April 26, 2012
Source: International Herald Tribune
By Andrew Finkel
A sculpture, the “Monument to Humanity,” outside the city of Kars, on the Turkish-Armenian border. The statue was intended as a gesture of reconciliation between Turkey and Armenians, but it was dismantled on aesthetic grounds last year
-- Mehmet Aksoy / Associated Press
On Tuesday at the anointed hour, about 3,000 Armenian Turks and others sympathetic to their pain met to commemorate events from 97 years ago. Back then, another group of eminent Armenians was also rounded up in Istanbul, and that incident is remembered around the world as the start of a plan to eradicate the Armenian presence in Anatolia.
Unlike their diaspora cousins, most Armenians in Turkey do not demand that the killings of 1915 be officially recognized as a genocide. Wisely, they only ask that the Turkish government begin to undo a poisonous legacy of denial, which remains a barrier to Turkey’s democratic progress.
On Wednesday, another large gathering was held to commemorate blood that was also spilled in 1915. This one occurred at dawn on the Gallipoli Peninsula, in western Turkey, where during a nine-month campaign troops from France, Britain and their colonies tried and failed to knock the Ottoman Empire out of World War I. Over 130,000 soldiers were killed.
Prime Minister Julia Gillard of Australia addressed the crowd of foreign visitors and Turkish dignitaries who had come on this annual pilgrimage. She had only deep praise for her Turkish hosts. The defeated soldiers of the Australian and New Zealand Army Corps (Anzac) “did not begrudge the victory of their enemy, which was hard fought for and deserved,” she said. “The Turkish honored our fallen and embraced them as their own sons.”
The ceremony occurred among the gravestones and memorials of the Commonwealth War Grave Commission cemeteries and in the shadow of Turkey’s own war memorial: four massive columns topped by a concrete slab visible to the ships passing through the Dardanelle Straits. If the Commonwealth graves honor individual sacrifice, the Turkish monument looks as though its architects took literally an instruction to design a cornerstone of the Turkish state.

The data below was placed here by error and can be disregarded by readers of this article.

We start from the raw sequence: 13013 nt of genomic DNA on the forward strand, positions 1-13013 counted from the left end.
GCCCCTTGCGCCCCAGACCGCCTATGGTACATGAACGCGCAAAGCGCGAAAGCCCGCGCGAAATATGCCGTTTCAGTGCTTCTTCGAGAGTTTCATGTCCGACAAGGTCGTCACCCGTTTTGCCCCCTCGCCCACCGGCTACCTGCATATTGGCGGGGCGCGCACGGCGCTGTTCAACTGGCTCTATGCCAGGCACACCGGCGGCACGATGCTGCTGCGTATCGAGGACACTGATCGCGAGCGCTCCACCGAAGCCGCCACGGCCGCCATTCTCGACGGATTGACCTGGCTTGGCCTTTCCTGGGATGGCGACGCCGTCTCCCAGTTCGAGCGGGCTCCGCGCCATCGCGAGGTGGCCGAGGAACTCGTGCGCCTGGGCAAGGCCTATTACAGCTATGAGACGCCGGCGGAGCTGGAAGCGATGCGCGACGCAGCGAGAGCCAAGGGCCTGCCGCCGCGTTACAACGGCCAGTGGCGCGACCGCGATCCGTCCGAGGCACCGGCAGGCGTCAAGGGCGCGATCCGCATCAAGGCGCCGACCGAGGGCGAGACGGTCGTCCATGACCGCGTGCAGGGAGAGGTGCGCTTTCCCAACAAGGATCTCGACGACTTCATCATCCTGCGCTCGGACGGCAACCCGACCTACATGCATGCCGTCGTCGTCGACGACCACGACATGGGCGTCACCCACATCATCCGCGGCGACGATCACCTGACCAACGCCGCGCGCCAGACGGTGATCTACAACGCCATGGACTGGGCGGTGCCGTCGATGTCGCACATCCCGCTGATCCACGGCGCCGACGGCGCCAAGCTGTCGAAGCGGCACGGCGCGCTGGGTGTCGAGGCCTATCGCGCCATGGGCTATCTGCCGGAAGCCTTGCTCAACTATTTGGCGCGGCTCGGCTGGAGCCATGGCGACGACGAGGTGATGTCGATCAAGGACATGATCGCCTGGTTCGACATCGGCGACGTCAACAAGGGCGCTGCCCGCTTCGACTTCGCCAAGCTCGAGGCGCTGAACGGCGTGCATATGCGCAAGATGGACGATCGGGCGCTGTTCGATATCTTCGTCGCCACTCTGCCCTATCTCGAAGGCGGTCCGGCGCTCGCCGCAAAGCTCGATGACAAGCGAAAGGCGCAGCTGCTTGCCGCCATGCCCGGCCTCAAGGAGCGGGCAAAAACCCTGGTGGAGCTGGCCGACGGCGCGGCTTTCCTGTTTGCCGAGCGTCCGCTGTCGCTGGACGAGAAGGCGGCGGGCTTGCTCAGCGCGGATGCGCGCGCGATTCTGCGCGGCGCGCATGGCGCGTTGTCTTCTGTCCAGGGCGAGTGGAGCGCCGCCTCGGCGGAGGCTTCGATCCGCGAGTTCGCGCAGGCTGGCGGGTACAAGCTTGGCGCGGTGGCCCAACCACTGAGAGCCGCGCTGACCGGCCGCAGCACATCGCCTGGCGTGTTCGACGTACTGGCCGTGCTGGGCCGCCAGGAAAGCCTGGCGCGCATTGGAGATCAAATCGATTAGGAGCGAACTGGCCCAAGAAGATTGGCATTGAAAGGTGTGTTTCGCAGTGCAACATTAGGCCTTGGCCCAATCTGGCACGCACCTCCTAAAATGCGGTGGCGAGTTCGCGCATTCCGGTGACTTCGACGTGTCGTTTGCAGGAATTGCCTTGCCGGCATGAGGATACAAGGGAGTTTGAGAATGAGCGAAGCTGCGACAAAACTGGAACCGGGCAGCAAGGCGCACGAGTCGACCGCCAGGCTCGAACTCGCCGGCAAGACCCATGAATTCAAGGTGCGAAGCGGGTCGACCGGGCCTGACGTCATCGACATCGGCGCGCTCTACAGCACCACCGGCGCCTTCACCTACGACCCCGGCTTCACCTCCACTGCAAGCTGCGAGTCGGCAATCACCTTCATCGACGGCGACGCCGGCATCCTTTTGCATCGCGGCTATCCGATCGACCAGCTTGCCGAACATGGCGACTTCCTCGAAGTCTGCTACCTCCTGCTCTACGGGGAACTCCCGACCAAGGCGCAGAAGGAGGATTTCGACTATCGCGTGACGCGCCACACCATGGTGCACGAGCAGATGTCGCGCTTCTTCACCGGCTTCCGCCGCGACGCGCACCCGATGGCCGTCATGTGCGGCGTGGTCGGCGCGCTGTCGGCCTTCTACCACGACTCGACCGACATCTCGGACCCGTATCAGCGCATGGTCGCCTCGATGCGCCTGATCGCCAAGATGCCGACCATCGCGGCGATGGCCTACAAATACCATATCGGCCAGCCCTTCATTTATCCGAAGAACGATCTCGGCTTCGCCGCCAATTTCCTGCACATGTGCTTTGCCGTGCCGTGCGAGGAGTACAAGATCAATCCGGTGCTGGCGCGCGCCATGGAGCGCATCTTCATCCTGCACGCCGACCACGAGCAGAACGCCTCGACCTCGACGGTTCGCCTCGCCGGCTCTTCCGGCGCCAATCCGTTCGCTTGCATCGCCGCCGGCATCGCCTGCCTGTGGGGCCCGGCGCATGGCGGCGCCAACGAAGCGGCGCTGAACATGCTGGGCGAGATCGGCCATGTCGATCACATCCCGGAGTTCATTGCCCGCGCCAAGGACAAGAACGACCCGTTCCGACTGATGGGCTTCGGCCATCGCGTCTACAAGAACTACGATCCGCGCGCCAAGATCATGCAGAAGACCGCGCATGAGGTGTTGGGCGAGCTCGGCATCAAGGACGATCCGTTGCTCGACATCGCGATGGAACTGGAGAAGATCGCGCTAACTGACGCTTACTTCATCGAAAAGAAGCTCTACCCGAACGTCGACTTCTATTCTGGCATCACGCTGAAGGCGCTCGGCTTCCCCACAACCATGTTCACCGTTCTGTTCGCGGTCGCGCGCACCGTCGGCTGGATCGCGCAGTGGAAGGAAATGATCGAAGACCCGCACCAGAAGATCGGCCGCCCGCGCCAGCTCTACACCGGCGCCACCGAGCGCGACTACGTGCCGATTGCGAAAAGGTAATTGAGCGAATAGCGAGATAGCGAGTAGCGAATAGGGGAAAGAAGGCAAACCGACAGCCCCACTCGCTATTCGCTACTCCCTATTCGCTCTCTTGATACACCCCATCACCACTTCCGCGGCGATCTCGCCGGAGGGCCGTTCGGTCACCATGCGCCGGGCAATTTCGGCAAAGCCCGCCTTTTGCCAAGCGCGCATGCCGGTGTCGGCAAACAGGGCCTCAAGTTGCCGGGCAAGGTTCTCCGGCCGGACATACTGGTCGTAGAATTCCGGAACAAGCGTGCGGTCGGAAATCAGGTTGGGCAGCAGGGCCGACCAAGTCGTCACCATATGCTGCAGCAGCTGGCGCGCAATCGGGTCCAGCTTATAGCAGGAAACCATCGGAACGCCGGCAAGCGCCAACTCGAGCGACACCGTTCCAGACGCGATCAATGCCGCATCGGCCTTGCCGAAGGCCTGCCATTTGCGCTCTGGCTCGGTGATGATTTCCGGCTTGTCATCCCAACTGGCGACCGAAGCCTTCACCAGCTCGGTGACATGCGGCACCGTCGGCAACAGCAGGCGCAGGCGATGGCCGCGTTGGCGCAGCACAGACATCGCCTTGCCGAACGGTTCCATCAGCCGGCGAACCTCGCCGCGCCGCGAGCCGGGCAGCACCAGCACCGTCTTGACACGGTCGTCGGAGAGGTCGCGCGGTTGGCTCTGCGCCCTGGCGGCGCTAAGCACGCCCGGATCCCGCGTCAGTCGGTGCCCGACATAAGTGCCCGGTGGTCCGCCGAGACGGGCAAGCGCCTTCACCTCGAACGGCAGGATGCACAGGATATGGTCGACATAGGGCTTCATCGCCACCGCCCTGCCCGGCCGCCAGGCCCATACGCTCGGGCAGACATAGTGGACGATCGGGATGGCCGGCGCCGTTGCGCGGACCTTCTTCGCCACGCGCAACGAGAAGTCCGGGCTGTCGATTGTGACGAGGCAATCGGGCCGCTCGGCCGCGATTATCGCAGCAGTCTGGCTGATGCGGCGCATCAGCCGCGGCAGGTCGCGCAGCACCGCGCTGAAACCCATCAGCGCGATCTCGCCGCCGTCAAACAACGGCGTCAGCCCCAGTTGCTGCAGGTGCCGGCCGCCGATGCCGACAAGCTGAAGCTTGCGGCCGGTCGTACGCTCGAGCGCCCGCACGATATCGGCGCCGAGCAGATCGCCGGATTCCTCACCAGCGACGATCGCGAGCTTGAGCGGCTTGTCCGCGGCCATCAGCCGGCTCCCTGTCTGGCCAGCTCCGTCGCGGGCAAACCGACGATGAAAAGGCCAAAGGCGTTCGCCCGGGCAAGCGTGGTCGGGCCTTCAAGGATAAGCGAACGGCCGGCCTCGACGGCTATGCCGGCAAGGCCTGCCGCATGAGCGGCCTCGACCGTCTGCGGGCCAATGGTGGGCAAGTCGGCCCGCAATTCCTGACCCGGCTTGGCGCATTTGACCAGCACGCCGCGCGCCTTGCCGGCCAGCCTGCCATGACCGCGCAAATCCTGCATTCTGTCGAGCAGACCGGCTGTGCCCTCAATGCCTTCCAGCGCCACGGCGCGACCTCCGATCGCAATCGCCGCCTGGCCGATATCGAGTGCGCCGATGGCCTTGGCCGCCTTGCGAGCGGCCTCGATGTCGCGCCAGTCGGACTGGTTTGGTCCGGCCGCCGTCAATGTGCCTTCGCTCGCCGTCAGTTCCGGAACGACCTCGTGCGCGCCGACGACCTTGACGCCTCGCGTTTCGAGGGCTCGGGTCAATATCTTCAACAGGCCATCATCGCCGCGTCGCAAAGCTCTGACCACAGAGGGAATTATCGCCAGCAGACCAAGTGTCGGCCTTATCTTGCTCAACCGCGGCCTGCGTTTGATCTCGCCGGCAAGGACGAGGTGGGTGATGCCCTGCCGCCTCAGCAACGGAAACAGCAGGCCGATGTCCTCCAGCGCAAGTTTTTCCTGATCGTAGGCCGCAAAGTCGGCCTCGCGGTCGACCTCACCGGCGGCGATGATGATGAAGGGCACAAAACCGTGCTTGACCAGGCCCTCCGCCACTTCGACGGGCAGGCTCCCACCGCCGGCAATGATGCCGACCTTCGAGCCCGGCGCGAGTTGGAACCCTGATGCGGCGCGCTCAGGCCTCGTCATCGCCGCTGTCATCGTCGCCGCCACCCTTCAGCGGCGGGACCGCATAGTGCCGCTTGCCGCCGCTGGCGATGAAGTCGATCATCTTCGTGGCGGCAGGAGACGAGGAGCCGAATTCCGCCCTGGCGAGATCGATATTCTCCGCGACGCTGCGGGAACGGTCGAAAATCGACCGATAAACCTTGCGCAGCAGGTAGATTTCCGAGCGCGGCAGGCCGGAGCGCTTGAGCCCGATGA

The defense of Gallipoli and the part played in it by Turkey’s founding father, Mustafa Kemal Ataturk — he famously ordering the men under his command “not to fight but to die” — is celebrated here as the birth of proto-nationalism in Turkey. In Australia and New Zealand, the Anzac graves also symbolize the birth of a nation but a birth marked by the loss of both life and innocence; World War I was those two countries’ first foray into great-power politics. Still, there and in Turkey today the encounter at Gallipoli is seen as something of a fair fight.
This leaves some Turkish officials to wonder out loud why the Armenians can’t be more like the Antipodeans. The answer, of course, is that in 1915 the Armenians were not an invading army but subjects of the Ottoman Empire. They were butchered or deported in the hundreds of thousands with the connivance of their own government.
The Armenians still have no public memorial in this country. In eastern Turkey, facing the future has meant overlooking the past, developing amnesia over trauma and shame. A huge statue of two figures poised to shake hands was supposed to be erected outside the city of Kars, on the Turkish-Armenian border. Intended as a gesture of reconciliation, the Monument to Humanity was dismantled on aesthetic grounds last year by order of the Turkish prime minister.
“Lest we forget” is the refrain in the “Ode of Remembrance” that the Commonwealth recites in memory of its dead on April 25. For Turkey, the mantra seems to be “Lest we remember,” as though oblivion, even about one’s own suffering, were the safer course.
Andrew Finkel has been a foreign correspondent in Istanbul for over 20 years, as well as a columnist for Turkish-language newspapers. He is the author of the book “Turkey: What Everyone Needs to Know.”